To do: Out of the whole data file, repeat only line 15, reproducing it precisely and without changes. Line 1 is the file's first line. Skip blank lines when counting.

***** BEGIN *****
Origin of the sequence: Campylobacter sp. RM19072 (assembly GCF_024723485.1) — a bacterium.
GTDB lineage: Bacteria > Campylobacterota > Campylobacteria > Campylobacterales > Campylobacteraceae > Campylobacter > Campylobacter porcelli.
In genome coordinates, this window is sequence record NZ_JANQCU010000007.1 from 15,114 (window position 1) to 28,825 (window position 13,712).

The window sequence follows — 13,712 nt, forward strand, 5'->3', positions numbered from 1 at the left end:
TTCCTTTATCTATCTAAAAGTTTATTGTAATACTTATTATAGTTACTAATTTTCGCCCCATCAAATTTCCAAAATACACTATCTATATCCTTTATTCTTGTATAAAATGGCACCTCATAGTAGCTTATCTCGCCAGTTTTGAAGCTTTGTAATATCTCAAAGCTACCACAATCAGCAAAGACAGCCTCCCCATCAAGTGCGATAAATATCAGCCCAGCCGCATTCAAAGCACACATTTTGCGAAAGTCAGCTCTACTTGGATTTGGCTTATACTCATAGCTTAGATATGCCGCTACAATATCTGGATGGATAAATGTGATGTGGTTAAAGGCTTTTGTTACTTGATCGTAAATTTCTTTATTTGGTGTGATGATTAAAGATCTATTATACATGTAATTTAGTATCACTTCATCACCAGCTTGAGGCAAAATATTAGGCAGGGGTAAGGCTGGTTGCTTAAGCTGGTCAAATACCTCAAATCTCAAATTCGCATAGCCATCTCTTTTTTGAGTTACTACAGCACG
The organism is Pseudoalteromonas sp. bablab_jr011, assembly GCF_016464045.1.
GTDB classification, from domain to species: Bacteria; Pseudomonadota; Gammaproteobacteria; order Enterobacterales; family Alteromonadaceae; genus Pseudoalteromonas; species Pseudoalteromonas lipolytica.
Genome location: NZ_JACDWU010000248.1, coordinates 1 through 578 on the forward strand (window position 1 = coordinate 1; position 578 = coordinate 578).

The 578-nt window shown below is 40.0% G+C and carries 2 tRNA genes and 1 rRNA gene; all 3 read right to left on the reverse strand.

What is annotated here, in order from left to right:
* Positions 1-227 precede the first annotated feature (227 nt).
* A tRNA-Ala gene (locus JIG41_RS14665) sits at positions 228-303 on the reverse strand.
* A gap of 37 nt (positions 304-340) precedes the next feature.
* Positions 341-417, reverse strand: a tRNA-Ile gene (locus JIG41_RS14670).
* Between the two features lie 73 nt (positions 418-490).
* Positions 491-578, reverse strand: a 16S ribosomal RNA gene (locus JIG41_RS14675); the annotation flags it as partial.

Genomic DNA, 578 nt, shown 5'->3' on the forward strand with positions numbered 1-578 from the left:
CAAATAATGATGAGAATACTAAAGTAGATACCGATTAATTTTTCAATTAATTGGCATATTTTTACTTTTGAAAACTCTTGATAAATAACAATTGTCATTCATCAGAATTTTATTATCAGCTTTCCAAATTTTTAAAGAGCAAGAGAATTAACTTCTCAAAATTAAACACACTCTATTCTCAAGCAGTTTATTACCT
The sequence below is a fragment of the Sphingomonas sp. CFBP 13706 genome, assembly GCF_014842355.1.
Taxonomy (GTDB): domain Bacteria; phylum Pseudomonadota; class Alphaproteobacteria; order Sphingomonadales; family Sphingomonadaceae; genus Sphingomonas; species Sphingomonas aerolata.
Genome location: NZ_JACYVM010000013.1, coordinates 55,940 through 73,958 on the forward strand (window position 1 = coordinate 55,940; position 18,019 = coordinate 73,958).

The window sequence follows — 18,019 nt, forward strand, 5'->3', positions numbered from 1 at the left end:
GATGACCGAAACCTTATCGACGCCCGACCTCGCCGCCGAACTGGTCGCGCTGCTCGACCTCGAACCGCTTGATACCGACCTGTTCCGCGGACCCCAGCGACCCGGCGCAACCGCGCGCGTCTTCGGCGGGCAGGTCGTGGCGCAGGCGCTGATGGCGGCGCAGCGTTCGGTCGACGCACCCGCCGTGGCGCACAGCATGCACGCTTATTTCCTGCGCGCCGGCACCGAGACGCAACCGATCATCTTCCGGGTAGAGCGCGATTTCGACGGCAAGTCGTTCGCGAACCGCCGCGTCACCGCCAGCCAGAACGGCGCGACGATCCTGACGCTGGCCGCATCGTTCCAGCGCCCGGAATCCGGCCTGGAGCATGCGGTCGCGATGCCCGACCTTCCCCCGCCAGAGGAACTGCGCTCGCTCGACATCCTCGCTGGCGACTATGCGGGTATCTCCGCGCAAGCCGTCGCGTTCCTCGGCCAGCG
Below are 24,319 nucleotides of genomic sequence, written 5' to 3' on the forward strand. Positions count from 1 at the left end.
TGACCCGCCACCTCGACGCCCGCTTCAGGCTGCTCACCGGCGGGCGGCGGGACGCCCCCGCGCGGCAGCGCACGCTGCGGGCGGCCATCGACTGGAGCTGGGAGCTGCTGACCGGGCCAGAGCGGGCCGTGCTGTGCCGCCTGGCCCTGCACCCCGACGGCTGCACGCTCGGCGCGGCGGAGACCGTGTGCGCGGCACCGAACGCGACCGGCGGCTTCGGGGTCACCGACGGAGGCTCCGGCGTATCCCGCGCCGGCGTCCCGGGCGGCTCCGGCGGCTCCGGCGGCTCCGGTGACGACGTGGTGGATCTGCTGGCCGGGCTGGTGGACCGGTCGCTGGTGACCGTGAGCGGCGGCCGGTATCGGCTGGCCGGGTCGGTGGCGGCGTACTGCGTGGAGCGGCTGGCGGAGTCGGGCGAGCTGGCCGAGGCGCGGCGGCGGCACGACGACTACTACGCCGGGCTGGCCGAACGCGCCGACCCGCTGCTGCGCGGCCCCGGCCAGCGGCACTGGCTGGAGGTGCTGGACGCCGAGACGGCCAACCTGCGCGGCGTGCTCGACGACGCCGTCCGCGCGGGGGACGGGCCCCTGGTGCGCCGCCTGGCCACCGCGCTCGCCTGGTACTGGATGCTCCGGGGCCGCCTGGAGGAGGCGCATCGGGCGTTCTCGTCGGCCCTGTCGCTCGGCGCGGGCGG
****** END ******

* Between the two features lie 73 nt (positions 418-490).